Less Christian Art – More Christian Artists

“Christian film” is far better now than it was just a few years ago. Then again, that is a little like saying that dry heaving is better than puking. Yes, you’re doing better, but you’re still left queasy and the end material results are still unpleasant. After thirty years of claiming to be on the verge of breaking into the mainstream, “Christian film” is still synonymous with substandard production values, heavy-handed dialog and childish plots. This is not to say there’s a lack of good movies to be seen. The issue is that we don’t need good movies.

We need great movies.

To be blunt, if a film purports to be a “Christian film” it supposedly is done for the glory of God. You don’t glorify God by making lousy movies.

We need great movies.

Like I said, things are getting better. Production values are indeed increasing and there are some serious shops out there trying their best. Within the past ten years we’ve gone from embarrassing messes like Left Behind, The Omega Code, and Joshua to more impressive works like The Nativity Story, Luther, Beyond the Gates of Splendor, Saints and Soldiers, and Facing the Giants. Lest we forget, there’s also that little ditty Mel made called Passion of the Christ. As the industry has come to see the financial and cultural muscle of Christians they have worked to market products our way. Those directly in our ranks have likewise stepped up and tried to cater to our tastes. This has lead to more investors, more money and better looking product. Of course you can have the nicest lighting in the world but if you’re still filming a pedantic script with summer-stock reject actors your “better look product” is simply lipstick on a pig. The product still stinks.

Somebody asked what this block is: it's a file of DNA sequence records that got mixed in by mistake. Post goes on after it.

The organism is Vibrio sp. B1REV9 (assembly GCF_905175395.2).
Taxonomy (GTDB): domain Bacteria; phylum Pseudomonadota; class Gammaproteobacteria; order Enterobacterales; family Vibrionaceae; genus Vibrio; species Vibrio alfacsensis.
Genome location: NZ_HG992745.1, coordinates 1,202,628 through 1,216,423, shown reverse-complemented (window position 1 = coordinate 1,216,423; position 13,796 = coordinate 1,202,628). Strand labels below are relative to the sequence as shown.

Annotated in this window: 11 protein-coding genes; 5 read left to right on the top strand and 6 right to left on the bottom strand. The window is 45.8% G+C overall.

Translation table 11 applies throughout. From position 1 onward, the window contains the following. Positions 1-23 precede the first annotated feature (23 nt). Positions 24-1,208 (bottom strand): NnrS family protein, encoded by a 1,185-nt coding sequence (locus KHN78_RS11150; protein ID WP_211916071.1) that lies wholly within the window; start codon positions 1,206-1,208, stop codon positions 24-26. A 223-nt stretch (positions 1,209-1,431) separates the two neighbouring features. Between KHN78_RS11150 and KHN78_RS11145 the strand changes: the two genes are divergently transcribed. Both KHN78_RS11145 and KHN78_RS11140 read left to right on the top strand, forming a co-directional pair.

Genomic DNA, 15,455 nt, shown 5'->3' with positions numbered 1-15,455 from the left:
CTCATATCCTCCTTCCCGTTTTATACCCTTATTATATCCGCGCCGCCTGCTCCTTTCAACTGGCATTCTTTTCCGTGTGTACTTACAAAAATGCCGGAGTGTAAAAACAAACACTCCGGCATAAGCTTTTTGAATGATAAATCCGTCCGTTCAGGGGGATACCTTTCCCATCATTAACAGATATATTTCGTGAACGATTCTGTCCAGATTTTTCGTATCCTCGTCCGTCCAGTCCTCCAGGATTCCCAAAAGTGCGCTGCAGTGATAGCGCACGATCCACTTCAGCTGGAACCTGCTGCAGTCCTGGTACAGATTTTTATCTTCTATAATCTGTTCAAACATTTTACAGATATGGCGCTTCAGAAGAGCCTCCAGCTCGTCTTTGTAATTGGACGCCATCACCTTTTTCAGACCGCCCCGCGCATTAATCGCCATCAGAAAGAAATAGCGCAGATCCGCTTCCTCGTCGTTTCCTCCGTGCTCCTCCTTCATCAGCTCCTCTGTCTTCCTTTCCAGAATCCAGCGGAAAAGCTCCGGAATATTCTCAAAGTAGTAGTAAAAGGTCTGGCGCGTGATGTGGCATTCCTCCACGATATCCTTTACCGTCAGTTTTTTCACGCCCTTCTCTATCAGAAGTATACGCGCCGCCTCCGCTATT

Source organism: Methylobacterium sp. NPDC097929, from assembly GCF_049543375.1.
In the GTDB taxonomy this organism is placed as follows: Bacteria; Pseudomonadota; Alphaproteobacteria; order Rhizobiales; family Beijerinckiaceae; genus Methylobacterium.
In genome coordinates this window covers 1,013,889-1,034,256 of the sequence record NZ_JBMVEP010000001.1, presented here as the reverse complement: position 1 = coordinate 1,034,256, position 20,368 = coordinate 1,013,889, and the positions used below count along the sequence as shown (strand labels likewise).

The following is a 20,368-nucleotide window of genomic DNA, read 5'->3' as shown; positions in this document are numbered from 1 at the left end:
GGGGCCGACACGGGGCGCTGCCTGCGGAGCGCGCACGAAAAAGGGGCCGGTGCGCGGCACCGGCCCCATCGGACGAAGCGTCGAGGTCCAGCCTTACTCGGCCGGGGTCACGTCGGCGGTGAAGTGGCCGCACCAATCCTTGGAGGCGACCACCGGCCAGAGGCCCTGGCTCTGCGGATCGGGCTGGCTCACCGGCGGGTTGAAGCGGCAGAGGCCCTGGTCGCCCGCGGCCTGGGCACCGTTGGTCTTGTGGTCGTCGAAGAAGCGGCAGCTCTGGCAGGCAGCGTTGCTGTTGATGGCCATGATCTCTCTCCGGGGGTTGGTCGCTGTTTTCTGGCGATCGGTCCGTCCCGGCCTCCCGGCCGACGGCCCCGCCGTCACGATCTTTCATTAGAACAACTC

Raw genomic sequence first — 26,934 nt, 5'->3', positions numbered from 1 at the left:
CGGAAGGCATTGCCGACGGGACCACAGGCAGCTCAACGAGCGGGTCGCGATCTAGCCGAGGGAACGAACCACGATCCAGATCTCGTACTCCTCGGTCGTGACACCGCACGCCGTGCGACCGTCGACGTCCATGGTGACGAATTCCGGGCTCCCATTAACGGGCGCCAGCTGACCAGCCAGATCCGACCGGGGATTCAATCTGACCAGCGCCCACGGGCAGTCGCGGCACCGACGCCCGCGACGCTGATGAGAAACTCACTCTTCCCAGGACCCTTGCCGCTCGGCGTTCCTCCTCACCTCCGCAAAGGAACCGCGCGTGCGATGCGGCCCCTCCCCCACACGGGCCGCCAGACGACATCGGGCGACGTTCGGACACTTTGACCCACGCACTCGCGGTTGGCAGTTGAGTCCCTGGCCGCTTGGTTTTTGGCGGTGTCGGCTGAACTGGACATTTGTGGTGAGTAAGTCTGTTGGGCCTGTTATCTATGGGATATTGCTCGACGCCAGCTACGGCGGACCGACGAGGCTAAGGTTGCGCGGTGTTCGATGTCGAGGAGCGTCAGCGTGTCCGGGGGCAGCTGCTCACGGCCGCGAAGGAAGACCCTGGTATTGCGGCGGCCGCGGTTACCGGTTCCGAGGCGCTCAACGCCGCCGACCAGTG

As I said, the genre is improving but must do better. I believe the first step in improving “Christian film” is to stop having “Christian films” and simply have Christians making films. I believe labeling our works, or allowing others to label our works, is our first mistake. When we label our works as being “Christian”, the intention is usually to announce that the piece is “made for Christians” and presumptively is made to glorify Christ. These are fine – no commendable ideals and should be the goals of any committed Christian when making art. We run into a few problems when we use the “Christian film” label however:

1. The label is just that, a label. It allows Christian artists to be pigeonholed by both people in the industry. Those in the industry can subscribe any negative ideas they’d like to a label “it’s one of those “Christian” films.” The label can also relegate the product to a particular distribution stream, which isn’t always a great match.

2. The audience can do the pigeonholing as well. Christian audiences have come to expect very particular things. The rules don’t’ tend to stress Biblical truth, moral clarity and sound technical achievement but rather a watered down view of the world. Violence is almost non-existent, salty language never happens, unmarried couples never struggle with lust, evil isn’t really all that evil (because showing various forms of sin isn’t allowed) and in the end everyone is converted quite nicely with no residual issues. Life is reduced to an after school special with praying thrown in for good measure.